|"Everything Material |
|Marloes Ten Bhomer|
|Vernissage le jeudi 6 décembre 2007|
Ouverture du 7 décembre au 19 janvier 2008
|The transformation of humble materials into things of beauty and value is a common theme among todays’ product designers, but Julia Lohmann takes it to extremes.|
Intent on exploring the contradictions in our relationship to animals as sources of food and materials, she works with some of the basest and most banal materials – offal, off-cuts of leather and other waste products of the meat industry – with the aim of “giving value to leftovers”. From a distance, her Ruminant Bloom lights look exquisite, if surreal – each a subtly different shape, colour and degree of translucence. As soon as you realise that each “bloom” is made from tripe – a preserved sheep’s stomach – the piece takes on a different meaning and “triggers feelings oscillating between attraction and disgust”.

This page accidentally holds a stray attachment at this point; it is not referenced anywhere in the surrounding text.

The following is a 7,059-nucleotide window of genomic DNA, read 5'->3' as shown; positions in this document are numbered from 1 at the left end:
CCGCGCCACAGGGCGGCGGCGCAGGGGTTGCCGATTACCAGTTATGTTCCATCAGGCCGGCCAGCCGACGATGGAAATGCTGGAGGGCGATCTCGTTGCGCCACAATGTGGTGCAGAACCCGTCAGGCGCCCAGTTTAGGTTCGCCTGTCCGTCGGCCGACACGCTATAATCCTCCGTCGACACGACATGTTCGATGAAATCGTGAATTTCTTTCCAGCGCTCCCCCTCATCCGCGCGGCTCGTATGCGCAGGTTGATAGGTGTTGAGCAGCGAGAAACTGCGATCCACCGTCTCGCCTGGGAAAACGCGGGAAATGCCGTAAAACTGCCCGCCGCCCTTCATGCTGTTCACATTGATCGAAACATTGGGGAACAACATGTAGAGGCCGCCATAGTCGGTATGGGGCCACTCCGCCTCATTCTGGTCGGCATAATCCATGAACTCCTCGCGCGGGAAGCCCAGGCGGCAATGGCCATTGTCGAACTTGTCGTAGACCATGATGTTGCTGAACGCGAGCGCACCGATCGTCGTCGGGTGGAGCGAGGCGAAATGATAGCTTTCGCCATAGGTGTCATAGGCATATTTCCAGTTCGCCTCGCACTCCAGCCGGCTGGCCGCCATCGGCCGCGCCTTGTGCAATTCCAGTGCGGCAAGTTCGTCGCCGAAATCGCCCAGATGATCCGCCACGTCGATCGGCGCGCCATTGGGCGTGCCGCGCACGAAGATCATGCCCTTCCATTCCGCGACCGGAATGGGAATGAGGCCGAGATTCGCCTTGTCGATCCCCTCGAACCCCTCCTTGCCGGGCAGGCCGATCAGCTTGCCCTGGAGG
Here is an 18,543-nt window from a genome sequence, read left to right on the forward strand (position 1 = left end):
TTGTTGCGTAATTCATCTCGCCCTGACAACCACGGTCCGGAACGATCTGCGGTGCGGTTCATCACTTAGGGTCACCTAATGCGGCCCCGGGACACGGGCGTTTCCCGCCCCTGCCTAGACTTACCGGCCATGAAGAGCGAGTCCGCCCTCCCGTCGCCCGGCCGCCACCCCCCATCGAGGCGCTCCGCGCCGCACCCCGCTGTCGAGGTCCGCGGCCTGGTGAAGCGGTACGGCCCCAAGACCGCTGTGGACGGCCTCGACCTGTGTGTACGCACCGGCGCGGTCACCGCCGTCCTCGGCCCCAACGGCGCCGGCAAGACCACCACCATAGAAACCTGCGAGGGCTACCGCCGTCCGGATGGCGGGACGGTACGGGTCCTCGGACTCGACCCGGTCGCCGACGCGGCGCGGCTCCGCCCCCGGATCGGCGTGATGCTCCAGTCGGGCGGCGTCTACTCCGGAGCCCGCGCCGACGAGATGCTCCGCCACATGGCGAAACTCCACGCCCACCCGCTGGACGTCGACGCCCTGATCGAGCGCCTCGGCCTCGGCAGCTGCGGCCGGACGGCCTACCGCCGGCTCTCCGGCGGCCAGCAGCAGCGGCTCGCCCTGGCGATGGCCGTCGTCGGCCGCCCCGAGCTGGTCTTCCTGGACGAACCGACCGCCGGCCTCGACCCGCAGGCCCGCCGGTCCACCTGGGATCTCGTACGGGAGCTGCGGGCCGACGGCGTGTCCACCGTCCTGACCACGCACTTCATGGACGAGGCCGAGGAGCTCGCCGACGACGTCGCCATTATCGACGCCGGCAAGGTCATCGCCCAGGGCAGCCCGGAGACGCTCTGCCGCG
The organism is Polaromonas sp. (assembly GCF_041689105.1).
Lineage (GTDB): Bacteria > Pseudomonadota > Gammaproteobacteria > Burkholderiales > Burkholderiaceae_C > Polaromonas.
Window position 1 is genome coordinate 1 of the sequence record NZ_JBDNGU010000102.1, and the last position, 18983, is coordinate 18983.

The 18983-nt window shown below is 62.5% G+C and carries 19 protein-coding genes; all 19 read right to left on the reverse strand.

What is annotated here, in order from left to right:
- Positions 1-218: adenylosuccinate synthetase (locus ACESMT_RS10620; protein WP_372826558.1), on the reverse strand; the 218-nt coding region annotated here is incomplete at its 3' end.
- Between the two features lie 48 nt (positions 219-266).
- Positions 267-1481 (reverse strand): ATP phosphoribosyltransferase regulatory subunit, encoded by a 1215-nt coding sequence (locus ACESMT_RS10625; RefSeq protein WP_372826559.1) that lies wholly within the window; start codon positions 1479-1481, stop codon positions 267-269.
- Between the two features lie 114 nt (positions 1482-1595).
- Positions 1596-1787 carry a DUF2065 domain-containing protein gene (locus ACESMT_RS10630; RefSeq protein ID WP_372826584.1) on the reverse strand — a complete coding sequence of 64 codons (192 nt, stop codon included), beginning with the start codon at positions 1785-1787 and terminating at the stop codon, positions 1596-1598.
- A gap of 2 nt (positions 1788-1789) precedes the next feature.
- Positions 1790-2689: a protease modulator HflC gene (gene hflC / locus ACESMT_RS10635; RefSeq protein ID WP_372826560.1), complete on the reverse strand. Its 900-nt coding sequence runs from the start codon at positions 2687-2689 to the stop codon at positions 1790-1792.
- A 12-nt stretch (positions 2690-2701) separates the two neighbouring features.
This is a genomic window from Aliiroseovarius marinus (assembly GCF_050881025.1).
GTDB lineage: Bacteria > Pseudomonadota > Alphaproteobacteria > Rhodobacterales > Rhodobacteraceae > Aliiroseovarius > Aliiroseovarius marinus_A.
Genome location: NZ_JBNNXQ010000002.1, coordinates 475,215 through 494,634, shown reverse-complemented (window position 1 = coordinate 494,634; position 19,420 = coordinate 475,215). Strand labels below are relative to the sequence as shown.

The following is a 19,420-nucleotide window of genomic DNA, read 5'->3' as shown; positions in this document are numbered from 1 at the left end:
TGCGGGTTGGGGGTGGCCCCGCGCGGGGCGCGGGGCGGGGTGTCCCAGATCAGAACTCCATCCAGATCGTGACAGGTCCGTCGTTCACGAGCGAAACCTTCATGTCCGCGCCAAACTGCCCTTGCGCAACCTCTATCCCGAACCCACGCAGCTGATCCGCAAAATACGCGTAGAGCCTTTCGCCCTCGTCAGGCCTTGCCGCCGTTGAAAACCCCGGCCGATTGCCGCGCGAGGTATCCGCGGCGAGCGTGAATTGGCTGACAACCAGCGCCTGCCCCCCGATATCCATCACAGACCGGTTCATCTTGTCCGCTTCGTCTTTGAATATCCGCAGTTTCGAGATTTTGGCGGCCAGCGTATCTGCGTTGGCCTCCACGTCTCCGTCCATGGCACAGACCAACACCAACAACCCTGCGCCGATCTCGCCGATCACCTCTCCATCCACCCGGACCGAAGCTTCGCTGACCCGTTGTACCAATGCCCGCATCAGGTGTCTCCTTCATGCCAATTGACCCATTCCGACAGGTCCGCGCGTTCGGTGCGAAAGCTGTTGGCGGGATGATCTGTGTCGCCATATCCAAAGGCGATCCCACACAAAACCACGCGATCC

Like Lohmann’s cow benches, made in the shape of a cow’s torso and upholstered in a cow’s hide, her Ruminant Blooms also prompt us “to relive the childhood realisation that the piece of meat on one’s plate and the animal in the field are connected”.
Born in Hildsheim, Germany in 1977, Julia Lohmann became interested in design on childhood walks with her father when they collected abandoned objects and transformed them into strange creatures. After studying graphic design at the Surrey Institute, she enrolled on the design products course at the Royal College of Art, London. Polemical as her work is, everything she designs is intended to be useful – “I would hate to design something useless”.